The aftermath of the Peloponnesian War included many different sources of hardship for Greece, which had lost many men and much of its financial resources during the conflict. Greece's most prominent city-states continued to struggle for power even after the war ended, leading to a difficult era of extended conflict between Sparta, Athens and Thebes.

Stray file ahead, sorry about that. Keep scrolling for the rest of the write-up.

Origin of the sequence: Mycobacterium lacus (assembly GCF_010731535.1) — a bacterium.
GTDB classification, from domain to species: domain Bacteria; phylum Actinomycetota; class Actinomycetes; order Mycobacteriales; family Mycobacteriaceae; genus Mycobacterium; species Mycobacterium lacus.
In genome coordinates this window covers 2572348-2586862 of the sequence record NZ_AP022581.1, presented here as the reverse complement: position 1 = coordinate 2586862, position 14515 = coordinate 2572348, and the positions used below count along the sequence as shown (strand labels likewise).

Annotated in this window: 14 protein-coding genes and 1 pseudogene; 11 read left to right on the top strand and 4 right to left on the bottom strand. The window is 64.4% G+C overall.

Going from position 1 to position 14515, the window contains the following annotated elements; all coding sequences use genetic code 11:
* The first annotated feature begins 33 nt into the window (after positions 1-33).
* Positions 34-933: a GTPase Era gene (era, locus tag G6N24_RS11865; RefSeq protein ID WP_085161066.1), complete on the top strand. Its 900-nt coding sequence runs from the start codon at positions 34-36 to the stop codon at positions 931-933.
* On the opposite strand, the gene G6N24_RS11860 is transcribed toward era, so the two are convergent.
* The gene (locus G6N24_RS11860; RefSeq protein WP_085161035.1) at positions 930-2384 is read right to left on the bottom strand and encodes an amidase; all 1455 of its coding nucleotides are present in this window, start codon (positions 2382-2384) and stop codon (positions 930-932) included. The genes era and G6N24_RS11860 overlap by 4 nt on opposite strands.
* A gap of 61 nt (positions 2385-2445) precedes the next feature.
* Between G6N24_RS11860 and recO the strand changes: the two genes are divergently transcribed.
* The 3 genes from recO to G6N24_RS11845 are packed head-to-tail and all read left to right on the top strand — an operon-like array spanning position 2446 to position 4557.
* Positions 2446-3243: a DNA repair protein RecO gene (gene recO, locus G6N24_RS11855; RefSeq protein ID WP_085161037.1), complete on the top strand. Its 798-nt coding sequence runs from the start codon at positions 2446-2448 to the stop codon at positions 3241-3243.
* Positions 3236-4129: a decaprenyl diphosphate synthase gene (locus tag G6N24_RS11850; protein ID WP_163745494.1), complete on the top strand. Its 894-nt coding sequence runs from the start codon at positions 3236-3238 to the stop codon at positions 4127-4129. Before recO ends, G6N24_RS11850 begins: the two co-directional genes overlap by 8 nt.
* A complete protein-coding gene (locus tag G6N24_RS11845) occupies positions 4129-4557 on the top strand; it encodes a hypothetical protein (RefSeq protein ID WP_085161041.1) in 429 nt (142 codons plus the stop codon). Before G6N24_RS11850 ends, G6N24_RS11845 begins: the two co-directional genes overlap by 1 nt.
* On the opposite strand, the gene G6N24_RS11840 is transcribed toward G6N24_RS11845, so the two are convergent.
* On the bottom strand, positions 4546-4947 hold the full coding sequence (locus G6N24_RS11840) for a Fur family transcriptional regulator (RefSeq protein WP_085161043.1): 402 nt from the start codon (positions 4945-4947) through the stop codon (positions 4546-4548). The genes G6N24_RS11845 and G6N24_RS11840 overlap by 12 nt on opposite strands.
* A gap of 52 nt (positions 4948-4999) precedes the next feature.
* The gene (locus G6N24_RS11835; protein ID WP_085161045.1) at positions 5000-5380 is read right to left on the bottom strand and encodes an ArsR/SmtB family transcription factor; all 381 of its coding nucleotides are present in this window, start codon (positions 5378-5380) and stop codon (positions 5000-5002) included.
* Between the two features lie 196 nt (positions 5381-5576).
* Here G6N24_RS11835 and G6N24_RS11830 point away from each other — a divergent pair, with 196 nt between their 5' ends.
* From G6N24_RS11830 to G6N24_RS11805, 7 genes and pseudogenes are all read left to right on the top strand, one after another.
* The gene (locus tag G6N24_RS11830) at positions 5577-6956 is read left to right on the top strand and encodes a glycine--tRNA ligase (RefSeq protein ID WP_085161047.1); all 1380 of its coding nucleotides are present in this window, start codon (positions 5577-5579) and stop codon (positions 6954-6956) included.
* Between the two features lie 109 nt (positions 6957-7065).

The Peloponnesian War was one of a number of factors that led to Athens' decline as an ancient superpower, and though recovery from the war was difficult and would never result in a full return to former glory, Athens did restore democracy in the aftermath of the war. Sparta continued to be a combative force in the region, causing Athens, Thebes, Corinth and Argos to band together to keep the aggressive Spartan forces in check. One of the most famous events that occurred in Greece after the Peloponnesian War is the trial and death of Socrates, the great Athenian philosopher.